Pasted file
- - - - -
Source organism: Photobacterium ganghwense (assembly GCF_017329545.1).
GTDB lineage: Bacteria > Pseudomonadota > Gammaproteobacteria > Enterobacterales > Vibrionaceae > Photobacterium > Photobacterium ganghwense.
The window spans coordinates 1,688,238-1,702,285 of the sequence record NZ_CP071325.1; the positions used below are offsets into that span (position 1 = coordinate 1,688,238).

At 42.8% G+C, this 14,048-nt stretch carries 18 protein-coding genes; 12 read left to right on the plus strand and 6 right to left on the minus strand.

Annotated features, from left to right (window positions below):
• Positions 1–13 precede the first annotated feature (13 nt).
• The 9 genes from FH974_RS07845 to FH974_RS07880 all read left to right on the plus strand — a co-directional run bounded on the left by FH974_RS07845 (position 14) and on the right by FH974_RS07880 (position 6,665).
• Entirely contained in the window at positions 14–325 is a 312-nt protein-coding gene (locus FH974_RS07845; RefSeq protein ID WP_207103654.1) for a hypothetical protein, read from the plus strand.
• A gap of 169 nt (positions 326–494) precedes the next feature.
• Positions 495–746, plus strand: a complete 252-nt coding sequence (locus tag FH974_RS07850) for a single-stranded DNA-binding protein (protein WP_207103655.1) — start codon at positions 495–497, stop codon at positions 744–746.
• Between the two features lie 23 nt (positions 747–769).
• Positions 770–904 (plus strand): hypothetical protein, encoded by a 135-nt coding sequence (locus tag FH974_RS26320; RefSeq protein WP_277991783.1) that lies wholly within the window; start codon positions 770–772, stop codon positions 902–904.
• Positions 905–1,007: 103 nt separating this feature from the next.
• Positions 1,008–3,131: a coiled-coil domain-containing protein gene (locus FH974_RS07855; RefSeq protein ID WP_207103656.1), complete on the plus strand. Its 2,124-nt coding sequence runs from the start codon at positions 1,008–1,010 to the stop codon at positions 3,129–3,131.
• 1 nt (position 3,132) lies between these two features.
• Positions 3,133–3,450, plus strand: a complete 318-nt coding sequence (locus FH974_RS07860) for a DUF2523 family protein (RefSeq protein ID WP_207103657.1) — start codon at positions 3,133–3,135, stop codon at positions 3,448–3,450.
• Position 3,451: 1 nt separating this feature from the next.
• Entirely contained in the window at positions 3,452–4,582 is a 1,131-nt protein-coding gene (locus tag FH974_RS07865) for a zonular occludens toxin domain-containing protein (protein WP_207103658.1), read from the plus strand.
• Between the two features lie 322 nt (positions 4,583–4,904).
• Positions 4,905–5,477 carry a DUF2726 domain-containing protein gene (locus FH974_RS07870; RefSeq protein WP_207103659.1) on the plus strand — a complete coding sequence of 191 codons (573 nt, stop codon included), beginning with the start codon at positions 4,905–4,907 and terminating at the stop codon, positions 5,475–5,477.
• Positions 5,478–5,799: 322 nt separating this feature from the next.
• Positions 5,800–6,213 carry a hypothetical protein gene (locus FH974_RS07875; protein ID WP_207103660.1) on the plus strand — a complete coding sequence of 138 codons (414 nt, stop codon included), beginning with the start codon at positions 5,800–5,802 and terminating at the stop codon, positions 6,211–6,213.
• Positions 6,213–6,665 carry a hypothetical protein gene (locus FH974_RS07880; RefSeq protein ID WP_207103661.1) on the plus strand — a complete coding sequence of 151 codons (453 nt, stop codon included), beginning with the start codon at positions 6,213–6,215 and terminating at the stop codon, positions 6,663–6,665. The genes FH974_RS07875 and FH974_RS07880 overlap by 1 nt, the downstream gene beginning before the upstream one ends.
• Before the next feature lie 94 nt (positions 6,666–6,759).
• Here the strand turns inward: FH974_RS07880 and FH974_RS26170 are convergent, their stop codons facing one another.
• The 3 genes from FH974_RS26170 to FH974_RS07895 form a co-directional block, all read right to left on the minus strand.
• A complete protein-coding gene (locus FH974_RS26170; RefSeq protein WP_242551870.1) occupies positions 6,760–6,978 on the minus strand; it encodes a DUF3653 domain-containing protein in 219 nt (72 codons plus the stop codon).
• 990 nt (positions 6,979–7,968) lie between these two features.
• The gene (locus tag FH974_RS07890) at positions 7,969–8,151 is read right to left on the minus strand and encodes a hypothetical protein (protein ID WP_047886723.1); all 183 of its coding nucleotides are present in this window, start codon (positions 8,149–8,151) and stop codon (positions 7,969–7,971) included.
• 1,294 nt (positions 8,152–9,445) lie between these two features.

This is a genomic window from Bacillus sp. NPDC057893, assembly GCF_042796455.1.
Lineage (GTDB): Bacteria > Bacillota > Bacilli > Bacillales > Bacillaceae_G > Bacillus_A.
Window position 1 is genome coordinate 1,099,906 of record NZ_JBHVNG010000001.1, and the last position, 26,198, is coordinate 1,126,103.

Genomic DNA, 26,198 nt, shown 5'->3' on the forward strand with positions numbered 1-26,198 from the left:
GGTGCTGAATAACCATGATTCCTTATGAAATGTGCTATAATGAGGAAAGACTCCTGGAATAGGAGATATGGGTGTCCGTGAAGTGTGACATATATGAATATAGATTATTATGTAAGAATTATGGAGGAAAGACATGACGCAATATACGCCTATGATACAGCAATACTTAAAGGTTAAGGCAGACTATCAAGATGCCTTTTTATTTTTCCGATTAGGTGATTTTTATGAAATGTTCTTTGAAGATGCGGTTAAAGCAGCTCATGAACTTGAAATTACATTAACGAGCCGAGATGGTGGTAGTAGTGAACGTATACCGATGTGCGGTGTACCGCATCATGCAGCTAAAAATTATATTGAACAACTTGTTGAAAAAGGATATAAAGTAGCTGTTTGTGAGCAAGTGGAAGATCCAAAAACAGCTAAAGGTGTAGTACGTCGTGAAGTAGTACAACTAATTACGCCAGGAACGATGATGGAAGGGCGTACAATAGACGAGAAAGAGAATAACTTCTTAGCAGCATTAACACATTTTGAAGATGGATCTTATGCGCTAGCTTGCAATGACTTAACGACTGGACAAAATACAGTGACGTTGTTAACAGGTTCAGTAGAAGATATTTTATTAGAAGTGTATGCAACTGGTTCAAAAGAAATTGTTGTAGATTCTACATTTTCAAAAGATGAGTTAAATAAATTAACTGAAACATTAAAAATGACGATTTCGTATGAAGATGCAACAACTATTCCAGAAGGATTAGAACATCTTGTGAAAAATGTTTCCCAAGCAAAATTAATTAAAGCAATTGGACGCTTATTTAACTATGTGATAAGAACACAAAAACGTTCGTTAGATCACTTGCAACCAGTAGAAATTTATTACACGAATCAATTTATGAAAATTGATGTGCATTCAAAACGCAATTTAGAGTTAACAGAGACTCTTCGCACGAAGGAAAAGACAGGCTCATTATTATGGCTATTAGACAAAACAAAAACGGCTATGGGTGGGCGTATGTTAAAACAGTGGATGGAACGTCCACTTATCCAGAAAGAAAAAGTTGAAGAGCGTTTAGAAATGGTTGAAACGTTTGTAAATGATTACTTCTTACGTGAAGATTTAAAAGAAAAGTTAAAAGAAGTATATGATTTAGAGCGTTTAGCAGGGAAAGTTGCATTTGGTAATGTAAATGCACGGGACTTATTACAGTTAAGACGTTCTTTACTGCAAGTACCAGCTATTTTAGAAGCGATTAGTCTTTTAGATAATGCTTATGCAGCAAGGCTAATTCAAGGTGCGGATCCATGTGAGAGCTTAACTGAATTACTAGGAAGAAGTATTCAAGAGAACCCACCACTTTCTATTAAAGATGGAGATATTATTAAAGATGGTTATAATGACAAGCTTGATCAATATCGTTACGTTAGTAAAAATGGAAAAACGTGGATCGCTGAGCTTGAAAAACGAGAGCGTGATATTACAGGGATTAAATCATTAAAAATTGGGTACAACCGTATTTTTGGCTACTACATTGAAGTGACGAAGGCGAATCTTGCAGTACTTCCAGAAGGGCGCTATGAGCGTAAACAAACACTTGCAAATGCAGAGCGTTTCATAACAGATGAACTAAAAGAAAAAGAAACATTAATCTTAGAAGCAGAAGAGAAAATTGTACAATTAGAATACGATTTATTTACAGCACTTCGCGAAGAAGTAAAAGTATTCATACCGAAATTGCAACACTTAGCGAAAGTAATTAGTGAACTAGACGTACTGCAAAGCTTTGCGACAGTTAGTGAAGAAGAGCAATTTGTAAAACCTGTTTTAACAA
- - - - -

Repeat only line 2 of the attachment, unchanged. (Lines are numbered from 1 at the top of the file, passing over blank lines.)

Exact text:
GTDB lineage: Bacteria > Pseudomonadota > Gammaproteobacteria > Enterobacterales > Vibrionaceae > Photobacterium > Photobacterium ganghwense.